Is the party over for OpenTable?
OpenTable recently published some data on the change in restaurant bookings on the platform since late February this year, showing the sharp decline as restaurants closed and countries went into lockdown.
I went ahead and graphed the dataset:
Obviously, the plummeting of restaurant reservations is not surpirsing. One quarter of the world’s population is under some form of lockdown and people are unlikely to head out for a meal where there aren’t any lockdowns, even if they’re technically allowed to.
What’s interesting however, is what will happen once the pandemic subsides and people start going to restaurants again.
OpenTable charges restaurants $249 per month and an additional $1 per seat booked through their app. Meanwhile, restaurants accepting bookings on their own website or social media, both via OpenTable’s rails, are charged 25c per head. Anyone who has booked a table on OpenTable will know that diners aren’t charged for using the service.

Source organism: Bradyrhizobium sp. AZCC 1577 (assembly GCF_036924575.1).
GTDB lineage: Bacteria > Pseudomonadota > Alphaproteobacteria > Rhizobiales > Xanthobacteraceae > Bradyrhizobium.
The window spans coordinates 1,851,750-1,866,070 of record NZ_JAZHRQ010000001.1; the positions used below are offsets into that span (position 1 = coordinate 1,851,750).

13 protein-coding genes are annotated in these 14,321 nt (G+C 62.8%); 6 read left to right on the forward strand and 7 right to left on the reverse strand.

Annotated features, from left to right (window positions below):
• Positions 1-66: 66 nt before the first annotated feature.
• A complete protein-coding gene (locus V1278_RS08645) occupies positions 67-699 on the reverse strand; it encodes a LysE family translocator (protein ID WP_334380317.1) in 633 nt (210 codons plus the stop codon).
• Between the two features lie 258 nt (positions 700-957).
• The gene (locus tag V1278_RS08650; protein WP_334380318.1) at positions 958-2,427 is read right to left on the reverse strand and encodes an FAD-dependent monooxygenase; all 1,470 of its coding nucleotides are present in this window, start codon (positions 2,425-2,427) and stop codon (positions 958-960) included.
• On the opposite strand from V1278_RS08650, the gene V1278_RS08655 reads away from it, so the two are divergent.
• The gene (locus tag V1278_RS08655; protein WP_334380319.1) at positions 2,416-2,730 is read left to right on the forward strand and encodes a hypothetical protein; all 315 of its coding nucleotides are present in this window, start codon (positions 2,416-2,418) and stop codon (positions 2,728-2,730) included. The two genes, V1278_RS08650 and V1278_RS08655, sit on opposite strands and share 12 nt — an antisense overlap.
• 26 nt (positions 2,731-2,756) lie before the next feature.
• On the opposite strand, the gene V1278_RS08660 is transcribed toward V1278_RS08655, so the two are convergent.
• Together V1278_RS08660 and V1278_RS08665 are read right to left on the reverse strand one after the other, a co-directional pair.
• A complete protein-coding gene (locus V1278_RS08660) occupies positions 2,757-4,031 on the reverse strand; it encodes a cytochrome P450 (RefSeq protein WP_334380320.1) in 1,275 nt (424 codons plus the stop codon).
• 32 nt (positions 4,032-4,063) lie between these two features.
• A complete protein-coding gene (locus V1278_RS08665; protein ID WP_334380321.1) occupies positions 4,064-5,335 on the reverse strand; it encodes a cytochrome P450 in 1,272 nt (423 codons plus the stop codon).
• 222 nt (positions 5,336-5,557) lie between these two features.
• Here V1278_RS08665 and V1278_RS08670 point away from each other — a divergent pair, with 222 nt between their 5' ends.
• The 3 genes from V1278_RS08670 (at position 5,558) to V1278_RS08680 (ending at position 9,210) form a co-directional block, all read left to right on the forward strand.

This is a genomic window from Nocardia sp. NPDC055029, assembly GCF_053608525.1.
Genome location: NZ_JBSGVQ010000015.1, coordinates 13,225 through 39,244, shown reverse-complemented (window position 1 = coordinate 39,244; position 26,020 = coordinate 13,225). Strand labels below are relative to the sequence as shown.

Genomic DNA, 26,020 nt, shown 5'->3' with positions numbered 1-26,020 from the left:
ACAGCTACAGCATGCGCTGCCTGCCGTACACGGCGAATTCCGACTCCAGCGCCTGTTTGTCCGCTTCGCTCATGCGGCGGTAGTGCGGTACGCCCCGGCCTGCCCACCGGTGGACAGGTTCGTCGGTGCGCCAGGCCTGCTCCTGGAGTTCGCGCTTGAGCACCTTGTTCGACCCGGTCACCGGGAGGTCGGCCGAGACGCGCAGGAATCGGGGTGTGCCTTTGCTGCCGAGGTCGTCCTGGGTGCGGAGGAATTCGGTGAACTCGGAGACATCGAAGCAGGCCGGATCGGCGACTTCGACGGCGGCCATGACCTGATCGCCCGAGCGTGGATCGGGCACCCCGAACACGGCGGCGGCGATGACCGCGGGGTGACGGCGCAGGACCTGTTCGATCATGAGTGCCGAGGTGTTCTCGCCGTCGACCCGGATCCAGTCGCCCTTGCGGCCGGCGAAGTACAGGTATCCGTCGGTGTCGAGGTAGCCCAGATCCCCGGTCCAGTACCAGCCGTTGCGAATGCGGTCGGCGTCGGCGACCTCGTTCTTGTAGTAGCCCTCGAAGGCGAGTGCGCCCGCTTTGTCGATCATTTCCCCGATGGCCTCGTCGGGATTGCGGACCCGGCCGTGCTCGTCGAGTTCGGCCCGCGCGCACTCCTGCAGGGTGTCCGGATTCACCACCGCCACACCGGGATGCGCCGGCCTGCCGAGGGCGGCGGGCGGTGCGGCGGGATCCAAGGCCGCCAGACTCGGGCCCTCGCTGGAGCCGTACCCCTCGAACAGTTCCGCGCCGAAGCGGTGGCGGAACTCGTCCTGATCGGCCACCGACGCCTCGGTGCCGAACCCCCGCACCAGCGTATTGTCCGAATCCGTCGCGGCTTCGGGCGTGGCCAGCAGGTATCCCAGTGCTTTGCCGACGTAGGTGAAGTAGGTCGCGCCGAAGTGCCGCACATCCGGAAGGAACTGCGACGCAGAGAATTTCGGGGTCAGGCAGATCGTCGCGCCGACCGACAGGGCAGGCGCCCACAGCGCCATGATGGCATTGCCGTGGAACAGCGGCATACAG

The restaurant industry has seen a boom in the last decade and experts were predicting that by 2020, there would be more people in the restaurant sector than in manufacturing.
OpenTable is the dominant player in the online reservations space, followed by Resy who feature far fewer locales. This restaurant boom has obviously also been good for OpenTable and 2014 they were acquired by the owners of Booking.com for $2.6bn.
Restaurant Closures on the Horizon
The restaurant business has notoriously thin margins and now that just about every restaurant in the United States has closed because of the pandemic, revenue streams have dried up rapidly.
“The coronavirus epidemic, it’s unchartered territory for us,” Sean Kennedy, a spokesman for the National Restaurant Association, told NPR.
Many restaurants have scrambled to maintain some degree of cash-flows by starting to do take-out and selling gift cards that can be redeemed in the future.
Inevitably, though, the industry will come out of the crisis serverely bruised and many restaurants will have had to close for good. Nor are we likely to see a restaurant boom given the dire economic forecasts being put out by economists.
Fewer Restaurants Means Fewer OpenTable Customers
OpenTable dominates the reservation platform market, but if restaurants across the country start to go under, then OpenTable will have fewer subscribers paying the $249 monthly fee. In that case, the dinner party is over for OpenTable.
Source: OpenTable, Eater